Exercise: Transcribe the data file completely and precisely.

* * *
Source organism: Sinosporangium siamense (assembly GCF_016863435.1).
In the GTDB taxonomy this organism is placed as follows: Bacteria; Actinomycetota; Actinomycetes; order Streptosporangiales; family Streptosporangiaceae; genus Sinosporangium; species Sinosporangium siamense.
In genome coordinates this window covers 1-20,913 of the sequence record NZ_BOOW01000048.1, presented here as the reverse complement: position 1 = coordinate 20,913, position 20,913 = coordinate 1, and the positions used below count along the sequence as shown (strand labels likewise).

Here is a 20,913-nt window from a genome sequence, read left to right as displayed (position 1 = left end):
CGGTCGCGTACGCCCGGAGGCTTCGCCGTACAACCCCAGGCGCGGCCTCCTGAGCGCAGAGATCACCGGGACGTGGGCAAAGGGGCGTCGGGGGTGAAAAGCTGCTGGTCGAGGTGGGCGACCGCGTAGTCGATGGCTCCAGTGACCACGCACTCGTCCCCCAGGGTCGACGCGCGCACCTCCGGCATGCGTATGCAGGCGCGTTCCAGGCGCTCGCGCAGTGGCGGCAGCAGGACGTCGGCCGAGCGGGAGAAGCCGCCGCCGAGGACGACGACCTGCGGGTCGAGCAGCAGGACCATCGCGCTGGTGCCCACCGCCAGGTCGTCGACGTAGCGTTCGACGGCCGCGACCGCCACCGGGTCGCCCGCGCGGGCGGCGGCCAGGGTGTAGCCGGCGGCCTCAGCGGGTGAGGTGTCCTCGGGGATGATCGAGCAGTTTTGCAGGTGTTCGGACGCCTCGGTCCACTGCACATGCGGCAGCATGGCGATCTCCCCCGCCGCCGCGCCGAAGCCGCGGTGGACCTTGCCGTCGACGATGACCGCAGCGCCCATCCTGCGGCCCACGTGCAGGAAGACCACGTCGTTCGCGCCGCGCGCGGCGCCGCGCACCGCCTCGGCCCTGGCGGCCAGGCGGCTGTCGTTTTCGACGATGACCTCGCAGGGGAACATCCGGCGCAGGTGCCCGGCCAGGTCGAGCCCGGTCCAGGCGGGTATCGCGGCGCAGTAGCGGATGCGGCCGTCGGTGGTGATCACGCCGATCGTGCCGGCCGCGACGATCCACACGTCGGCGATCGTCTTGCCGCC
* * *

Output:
Source organism: Sinosporangium siamense (assembly GCF_016863435.1).
In the GTDB taxonomy this organism is placed as follows: Bacteria; Actinomycetota; Actinomycetes; order Streptosporangiales; family Streptosporangiaceae; genus Sinosporangium; species Sinosporangium siamense.
In genome coordinates this window covers 1-20,913 of the sequence record NZ_BOOW01000048.1, presented here as the reverse complement: position 1 = coordinate 20,913, position 20,913 = coordinate 1, and the positions used below count along the sequence as shown (strand labels likewise).

Here is a 20,913-nt window from a genome sequence, read left to right as displayed (position 1 = left end):
CGGTCGCGTACGCCCGGAGGCTTCGCCGTACAACCCCAGGCGCGGCCTCCTGAGCGCAGAGATCACCGGGACGTGGGCAAAGGGGCGTCGGGGGTGAAAAGCTGCTGGTCGAGGTGGGCGACCGCGTAGTCGATGGCTCCAGTGACCACGCACTCGTCCCCCAGGGTCGACGCGCGCACCTCCGGCATGCGTATGCAGGCGCGTTCCAGGCGCTCGCGCAGTGGCGGCAGCAGGACGTCGGCCGAGCGGGAGAAGCCGCCGCCGAGGACGACGACCTGCGGGTCGAGCAGCAGGACCATCGCGCTGGTGCCCACCGCCAGGTCGTCGACGTAGCGTTCGACGGCCGCGACCGCCACCGGGTCGCCCGCGCGGGCGGCGGCCAGGGTGTAGCCGGCGGCCTCAGCGGGTGAGGTGTCCTCGGGGATGATCGAGCAGTTTTGCAGGTGTTCGGACGCCTCGGTCCACTGCACATGCGGCAGCATGGCGATCTCCCCCGCCGCCGCGCCGAAGCCGCGGTGGACCTTGCCGTCGACGATGACCGCAGCGCCCATCCTGCGGCCCACGTGCAGGAAGACCACGTCGTTCGCGCCGCGCGCGGCGCCGCGCACCGCCTCGGCCCTGGCGGCCAGGCGGCTGTCGTTTTCGACGATGACCTCGCAGGGGAACATCCGGCGCAGGTGCCCGGCCAGGTCGAGCCCGGTCCAGGCGGGTATCGCGGCGCAGTAGCGGATGCGGCCGTCGGTGGTGATCACGCCGATCGTGCCGGCCGCGACGATCCACACGTCGGCGATCGTCTTGCCGCC